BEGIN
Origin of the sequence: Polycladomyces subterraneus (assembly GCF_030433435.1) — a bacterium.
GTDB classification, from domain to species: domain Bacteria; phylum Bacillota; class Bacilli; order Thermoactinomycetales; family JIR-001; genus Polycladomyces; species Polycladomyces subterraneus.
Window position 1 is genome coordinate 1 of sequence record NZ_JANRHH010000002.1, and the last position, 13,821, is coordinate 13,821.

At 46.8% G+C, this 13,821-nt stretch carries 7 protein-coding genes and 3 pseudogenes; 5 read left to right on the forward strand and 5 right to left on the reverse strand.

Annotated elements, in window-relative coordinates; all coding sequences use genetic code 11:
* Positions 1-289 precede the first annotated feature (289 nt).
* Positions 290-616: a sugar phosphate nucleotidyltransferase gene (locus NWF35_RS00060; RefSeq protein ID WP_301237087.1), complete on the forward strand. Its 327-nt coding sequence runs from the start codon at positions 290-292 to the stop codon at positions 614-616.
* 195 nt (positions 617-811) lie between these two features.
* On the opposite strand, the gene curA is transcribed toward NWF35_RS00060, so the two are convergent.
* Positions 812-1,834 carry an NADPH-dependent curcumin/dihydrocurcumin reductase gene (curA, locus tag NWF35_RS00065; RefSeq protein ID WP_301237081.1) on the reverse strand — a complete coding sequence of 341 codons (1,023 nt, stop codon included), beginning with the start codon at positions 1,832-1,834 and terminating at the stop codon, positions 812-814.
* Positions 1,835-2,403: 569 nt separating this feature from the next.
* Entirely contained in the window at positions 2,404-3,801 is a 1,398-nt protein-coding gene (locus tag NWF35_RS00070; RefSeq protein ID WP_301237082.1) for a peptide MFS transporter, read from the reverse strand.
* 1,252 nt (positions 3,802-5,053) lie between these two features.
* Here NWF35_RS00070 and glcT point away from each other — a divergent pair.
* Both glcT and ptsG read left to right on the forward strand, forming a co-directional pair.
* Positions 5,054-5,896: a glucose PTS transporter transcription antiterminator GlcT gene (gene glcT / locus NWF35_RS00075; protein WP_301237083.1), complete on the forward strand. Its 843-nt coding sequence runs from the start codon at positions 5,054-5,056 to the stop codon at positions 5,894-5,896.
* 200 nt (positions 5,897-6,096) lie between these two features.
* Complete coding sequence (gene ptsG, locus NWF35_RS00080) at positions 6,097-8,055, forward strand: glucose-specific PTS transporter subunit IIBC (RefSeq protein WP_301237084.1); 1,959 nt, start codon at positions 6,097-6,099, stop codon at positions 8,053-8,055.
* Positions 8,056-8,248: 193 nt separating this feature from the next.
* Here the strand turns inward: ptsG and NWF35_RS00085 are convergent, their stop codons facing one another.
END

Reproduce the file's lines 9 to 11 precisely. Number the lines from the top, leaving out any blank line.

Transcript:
* On the opposite strand, the gene curA is transcribed toward NWF35_RS00060, so the two are convergent.
* Positions 812-1,834 carry an NADPH-dependent curcumin/dihydrocurcumin reductase gene (curA, locus tag NWF35_RS00065; RefSeq protein ID WP_301237081.1) on the reverse strand — a complete coding sequence of 341 codons (1,023 nt, stop codon included), beginning with the start codon at positions 1,832-1,834 and terminating at the stop codon, positions 812-814.
* Positions 1,835-2,403: 569 nt separating this feature from the next.